Other people were previously discovered clinging to the rudders as they risked their lives to reach the Spanish islands located in northwest Africa. Maritime Rescue has dealt with six similar cases in the last two years, according to Sofía Hernández, who heads the coordination center for the service in Las Palmas.
Migrants can seek refuge inside the box-like structure around the rudder, Hernández explained, but they are still vulnerable to bad weather and rough seas.
A ship’s fluctuating draft level, the vertical distance between the waterline and the bottom of the hull, is another danger to these stowaways. The levels vary according to the weight of the cargo on board.
“We are talking about several meters of difference. This part could have been perfectly submerged in water,” Hernández said.
In 2020, a 14-year-old Nigerian boy was interviewed by the Spanish newspaper El País after surviving two weeks at the helm of a ship. He too had left Lagos.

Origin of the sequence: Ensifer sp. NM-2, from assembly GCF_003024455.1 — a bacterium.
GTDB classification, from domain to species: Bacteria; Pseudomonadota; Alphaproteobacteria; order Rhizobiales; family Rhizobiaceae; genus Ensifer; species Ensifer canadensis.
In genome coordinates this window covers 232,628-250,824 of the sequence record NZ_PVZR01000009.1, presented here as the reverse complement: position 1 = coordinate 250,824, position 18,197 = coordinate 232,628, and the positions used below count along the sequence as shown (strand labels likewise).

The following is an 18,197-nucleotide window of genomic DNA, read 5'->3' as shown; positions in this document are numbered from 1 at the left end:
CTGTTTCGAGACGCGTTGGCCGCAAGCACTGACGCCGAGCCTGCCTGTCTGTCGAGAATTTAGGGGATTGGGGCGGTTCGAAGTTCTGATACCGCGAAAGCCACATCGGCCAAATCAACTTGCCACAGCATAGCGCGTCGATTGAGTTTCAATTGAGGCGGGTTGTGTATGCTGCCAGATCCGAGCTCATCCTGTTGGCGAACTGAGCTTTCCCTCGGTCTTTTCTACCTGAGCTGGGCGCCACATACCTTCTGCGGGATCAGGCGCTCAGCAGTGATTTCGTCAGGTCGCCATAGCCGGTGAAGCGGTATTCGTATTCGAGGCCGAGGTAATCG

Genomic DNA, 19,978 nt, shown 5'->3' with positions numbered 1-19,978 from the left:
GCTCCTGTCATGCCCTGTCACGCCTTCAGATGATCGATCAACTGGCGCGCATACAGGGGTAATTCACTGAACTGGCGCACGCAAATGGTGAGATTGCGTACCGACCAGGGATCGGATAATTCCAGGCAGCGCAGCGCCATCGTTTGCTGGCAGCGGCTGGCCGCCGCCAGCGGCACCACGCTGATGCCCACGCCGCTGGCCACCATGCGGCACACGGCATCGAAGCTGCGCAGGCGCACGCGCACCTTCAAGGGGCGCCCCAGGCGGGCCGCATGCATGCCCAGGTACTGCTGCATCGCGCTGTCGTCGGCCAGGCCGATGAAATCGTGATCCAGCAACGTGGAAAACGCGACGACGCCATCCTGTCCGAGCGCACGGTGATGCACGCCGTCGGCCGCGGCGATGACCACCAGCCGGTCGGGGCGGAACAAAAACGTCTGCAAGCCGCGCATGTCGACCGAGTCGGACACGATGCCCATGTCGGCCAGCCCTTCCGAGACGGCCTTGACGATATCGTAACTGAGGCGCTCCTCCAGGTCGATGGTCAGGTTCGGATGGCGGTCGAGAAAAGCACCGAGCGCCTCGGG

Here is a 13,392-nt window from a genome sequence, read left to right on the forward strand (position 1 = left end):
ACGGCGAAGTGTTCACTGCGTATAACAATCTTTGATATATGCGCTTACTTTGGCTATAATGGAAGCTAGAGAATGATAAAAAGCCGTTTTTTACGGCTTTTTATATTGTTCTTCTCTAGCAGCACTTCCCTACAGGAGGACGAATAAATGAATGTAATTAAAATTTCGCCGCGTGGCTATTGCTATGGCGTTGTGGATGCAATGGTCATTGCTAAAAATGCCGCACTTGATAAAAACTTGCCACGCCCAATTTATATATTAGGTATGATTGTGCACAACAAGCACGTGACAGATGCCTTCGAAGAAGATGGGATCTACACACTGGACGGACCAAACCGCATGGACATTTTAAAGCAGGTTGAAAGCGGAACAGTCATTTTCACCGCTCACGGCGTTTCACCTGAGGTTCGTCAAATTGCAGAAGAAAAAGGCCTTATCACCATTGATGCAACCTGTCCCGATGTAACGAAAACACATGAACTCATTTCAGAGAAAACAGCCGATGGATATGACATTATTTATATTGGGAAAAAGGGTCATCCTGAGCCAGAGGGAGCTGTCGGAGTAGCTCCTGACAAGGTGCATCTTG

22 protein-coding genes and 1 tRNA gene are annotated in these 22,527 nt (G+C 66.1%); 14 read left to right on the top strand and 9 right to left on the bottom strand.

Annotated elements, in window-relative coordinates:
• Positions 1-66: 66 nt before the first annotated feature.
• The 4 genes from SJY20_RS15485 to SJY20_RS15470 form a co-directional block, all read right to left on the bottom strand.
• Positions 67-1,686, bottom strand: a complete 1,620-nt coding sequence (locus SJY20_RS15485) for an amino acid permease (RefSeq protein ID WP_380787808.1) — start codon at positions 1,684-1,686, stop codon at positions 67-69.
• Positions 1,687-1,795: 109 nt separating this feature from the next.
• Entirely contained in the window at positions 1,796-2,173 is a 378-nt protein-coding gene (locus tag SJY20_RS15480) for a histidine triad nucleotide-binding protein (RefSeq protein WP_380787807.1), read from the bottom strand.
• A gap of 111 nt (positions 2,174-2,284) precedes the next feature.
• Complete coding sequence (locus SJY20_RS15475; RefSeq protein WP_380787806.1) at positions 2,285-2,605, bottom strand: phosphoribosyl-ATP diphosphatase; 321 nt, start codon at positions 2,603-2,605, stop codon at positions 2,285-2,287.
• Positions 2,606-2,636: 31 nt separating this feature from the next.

“It is not the first time nor will it be the last,” tweeted Txema Santana, a journalist and migration adviser for the regional government of the Canary Islands.
In cases like these, the shipowner is responsible for taking the stowaways back to their starting point, according to the Spanish Government delegation on the islands.
Thousands of immigrants and refugees from North and West Africa have arrived in the Canary Islands irregularly in recent years. Most make the perilous crossing of the Atlantic in crowded boats after setting out from the coast of Morocco, Western Sahara, Mauritania and even Senegal.
More than 11,600 people have arrived on the Spanish islands by boat so far this year, according to figures published by the Spanish Ministry of the Interior.